HomeLocalMining activities, rains, destroy Hwange roads

Mining activities, rains, destroy Hwange roads


HWANGE — Motorists travelling to the Zambezi River drive dangerously slow on the pothole-riddled road; they avoid crashing into pothole ditches which seem to be expanding daily.

One cannot tell if the road is still tarred or not. But the once tarred road is just now black because of coal pebbles that are regularly dropped by speeding haulage trucks going to Hwange Thermal Station daily. It used to take only 30 minutes to drive to Zambezi River, but on this dusty black road with potholes, motorists now take one hour and 30 minutes or more to Zambezi River.

The District Development Fund (DDF) says this wet season the rains destroyed 150 kilometres of roads. Simultaneously, Hwange motorists and residents blame  mining activities on the periphery of Hwange town for destroying the Zambezi-Deka road, cutting off the road network that links villages to the mining town.

DDF acting provincial coordinator, Jacob Ndlovu, said DDF has 2 300km of road networks in the province most of which have been destroyed by the rains rendering some areas inaccessible.

Ndlovu said they were in the process of repairing the St Mary’s-Luseche road in Hwange district, which is the main artery linking people from Luseche.

“With this Covid-19 pandemic, we need to make sure that villagers can access medical services wherever they are. Ambulances need to move safely on these roads,” he said.

Ndlovu said Zinara has allocated $10 million to refurbish the roads, although they need $150 million to redo all the province’s damaged roads.

Nekabandama ward 12 councilor Jowanisi Tshuma said the damaged 39km St Mary’s-Luseche had cut off the Luseche villagers from the rest of the world.

“Villagers in Luseche are unable to move to Champepho Village to collect their farming inputs because the roads are bad,” Tshuma said.

In addition to the rains, mining activities have played a role in destroying the roads in Hwange. Two mining companies, Galpex and Zimbali, operating along the Zambezi -Deka road, are being accused of destroying a 6km stretch by locals.

The road, which is known for having massive potholes resulting from haulage trucks from the Chinese companies, has become a death trap for villagers and domestic animals living along the Deka and Zambezi road.

Deka Road links Hwange town to the Zambezi River, connects to Victoria Falls via Jambezi, and proceeds to Binga along the Zambezi.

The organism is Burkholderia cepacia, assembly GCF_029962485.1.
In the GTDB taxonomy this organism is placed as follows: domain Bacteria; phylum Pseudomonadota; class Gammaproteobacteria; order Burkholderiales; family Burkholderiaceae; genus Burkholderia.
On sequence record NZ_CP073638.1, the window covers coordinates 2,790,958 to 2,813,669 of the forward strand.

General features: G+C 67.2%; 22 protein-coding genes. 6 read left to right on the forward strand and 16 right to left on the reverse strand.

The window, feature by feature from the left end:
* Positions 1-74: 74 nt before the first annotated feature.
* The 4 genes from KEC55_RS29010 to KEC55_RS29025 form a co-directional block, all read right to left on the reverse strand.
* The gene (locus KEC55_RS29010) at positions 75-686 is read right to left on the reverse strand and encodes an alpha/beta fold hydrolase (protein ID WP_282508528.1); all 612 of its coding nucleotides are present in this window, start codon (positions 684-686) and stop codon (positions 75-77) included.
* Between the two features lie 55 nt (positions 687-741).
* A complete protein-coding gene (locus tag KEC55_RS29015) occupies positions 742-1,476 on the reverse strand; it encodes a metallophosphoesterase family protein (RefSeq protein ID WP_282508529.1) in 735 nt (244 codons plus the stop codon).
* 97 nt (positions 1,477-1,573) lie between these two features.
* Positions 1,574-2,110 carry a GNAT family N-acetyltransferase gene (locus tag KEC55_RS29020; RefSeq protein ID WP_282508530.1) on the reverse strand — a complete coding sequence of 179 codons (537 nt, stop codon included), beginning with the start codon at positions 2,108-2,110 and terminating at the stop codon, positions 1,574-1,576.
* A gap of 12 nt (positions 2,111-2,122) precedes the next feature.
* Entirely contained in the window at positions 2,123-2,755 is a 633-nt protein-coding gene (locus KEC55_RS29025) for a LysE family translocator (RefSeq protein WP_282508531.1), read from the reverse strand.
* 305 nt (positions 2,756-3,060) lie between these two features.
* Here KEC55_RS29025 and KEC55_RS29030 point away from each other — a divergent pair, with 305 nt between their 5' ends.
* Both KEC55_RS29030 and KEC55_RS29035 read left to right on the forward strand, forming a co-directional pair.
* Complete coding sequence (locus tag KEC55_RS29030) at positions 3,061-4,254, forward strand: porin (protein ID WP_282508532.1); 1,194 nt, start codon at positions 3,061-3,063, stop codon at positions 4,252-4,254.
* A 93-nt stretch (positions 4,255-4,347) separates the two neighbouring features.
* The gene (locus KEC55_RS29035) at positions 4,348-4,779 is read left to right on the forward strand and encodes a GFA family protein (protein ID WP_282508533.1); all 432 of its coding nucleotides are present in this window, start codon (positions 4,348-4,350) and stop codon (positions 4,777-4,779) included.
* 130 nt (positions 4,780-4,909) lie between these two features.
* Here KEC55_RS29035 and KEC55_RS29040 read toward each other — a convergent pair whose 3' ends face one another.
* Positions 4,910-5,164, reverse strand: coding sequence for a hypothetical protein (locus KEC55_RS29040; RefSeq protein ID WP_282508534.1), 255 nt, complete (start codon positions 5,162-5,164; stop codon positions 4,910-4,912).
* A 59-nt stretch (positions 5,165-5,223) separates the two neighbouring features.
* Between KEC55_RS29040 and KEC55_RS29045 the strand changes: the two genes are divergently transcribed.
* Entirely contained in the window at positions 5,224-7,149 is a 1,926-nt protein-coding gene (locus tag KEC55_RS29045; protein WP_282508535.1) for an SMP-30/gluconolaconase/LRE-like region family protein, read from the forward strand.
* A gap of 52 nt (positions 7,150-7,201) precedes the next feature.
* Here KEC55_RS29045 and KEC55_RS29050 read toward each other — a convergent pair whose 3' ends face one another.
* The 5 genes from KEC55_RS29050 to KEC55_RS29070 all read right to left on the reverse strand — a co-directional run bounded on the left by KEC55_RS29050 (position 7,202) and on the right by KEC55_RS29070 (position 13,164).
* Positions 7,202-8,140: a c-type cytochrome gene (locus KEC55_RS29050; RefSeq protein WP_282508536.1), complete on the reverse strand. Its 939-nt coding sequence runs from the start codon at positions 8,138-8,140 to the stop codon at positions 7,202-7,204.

Destruction of the stretch blocks villagers from linking the Victoria Falls-Hwange-Binga Special Economic Zone (SEZ) demarcated by Zimbabwe’s government.

The SEZ capacitates tourism, agriculture and mining as it includes integrating the natural environment, current ecotourism activities and requirements of the World Heritage status; thus, villagers feel left out. Access to the SEZ benefits the villagers by enhancing their tourism products and integrating other mining and irrigation activities in Binga and Hwange districts.

Hwange resident Peterson Ncube says the miners’ activities are an eyesore and have disconnected the town from investors who want to utilise the SEZ for economic benefits.

“That area attracts tourism investors and is part of the Special Economic Zone, but the miners are ripping off that road which links us to investors,” he said.

Makwa Village head Bernard Ncube argued the miners are causing more damage than development, and their efforts for sanity to prevail have been lost on deaf ears.

“This is the fourth time we have confronted the miners, but they always refer us to people who do not even listen to our pleas. They don’t care about how we feel, and they have taken away our rights to use the road,” said the village head.

Motorists who use the Deka-Zambezi route echo similar sentiments, saying the miners operating on the peripheries should repair the road, which is now dangerous to drive on.

“The miners should repair the road before we start losing lives from the bad road. Zupco buses and other vehicles use  that road, but it is now a death trap for motorists and passengers. These mines should consider repairing the road,” said Lawrence Ncube, one of the motorists.

However, a representative from Galpex would not shoulder the blame, but assured the villagers and residents that they would consider repairing the road beginning this month, although they blamed previous miners in the area for the damage.

  •  This article was originally published by The Citizen Bulletin, a nonprofit news organisation that produces hard-hitting, hyperlocal reporting and analysis for the southwestern region of Matabeleland.

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